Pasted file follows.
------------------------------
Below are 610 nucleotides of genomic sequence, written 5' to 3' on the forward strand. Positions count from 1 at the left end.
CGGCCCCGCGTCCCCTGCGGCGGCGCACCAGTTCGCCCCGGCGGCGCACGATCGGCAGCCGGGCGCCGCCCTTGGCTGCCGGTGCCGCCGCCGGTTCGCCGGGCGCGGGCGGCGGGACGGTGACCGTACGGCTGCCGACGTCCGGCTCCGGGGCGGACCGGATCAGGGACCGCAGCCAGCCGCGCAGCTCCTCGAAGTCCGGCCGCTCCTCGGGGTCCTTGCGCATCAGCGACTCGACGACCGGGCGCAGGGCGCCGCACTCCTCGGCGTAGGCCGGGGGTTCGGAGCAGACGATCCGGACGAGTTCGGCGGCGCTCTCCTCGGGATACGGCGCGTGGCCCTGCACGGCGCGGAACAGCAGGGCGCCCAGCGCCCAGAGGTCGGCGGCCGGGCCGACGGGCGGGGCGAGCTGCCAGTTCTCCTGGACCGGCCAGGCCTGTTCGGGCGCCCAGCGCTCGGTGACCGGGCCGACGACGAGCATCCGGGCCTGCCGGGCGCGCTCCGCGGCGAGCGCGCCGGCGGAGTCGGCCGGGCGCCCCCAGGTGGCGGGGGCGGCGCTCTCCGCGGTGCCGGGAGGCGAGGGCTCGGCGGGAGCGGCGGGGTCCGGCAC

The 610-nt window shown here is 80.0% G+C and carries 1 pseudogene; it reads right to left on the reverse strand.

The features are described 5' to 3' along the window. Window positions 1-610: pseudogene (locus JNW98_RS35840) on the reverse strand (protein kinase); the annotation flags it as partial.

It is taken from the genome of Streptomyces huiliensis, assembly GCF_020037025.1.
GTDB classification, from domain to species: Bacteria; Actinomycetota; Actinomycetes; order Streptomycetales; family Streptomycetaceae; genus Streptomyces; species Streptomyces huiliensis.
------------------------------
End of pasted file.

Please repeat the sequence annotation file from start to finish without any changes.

Below are 610 nucleotides of genomic sequence, written 5' to 3' on the forward strand. Positions count from 1 at the left end.
CGGCCCCGCGTCCCCTGCGGCGGCGCACCAGTTCGCCCCGGCGGCGCACGATCGGCAGCCGGGCGCCGCCCTTGGCTGCCGGTGCCGCCGCCGGTTCGCCGGGCGCGGGCGGCGGGACGGTGACCGTACGGCTGCCGACGTCCGGCTCCGGGGCGGACCGGATCAGGGACCGCAGCCAGCCGCGCAGCTCCTCGAAGTCCGGCCGCTCCTCGGGGTCCTTGCGCATCAGCGACTCGACGACCGGGCGCAGGGCGCCGCACTCCTCGGCGTAGGCCGGGGGTTCGGAGCAGACGATCCGGACGAGTTCGGCGGCGCTCTCCTCGGGATACGGCGCGTGGCCCTGCACGGCGCGGAACAGCAGGGCGCCCAGCGCCCAGAGGTCGGCGGCCGGGCCGACGGGCGGGGCGAGCTGCCAGTTCTCCTGGACCGGCCAGGCCTGTTCGGGCGCCCAGCGCTCGGTGACCGGGCCGACGACGAGCATCCGGGCCTGCCGGGCGCGCTCCGCGGCGAGCGCGCCGGCGGAGTCGGCCGGGCGCCCCCAGGTGGCGGGGGCGGCGCTCTCCGCGGTGCCGGGAGGCGAGGGCTCGGCGGGAGCGGCGGGGTCCGGCAC

The 610-nt window shown here is 80.0% G+C and carries 1 pseudogene; it reads right to left on the reverse strand.

The features are described 5' to 3' along the window. Window positions 1-610: pseudogene (locus JNW98_RS35840) on the reverse strand (protein kinase); the annotation flags it as partial.

It is taken from the genome of Streptomyces huiliensis, assembly GCF_020037025.1.
GTDB classification, from domain to species: Bacteria; Actinomycetota; Actinomycetes; order Streptomycetales; family Streptomycetaceae; genus Streptomyces; species Streptomyces huiliensis.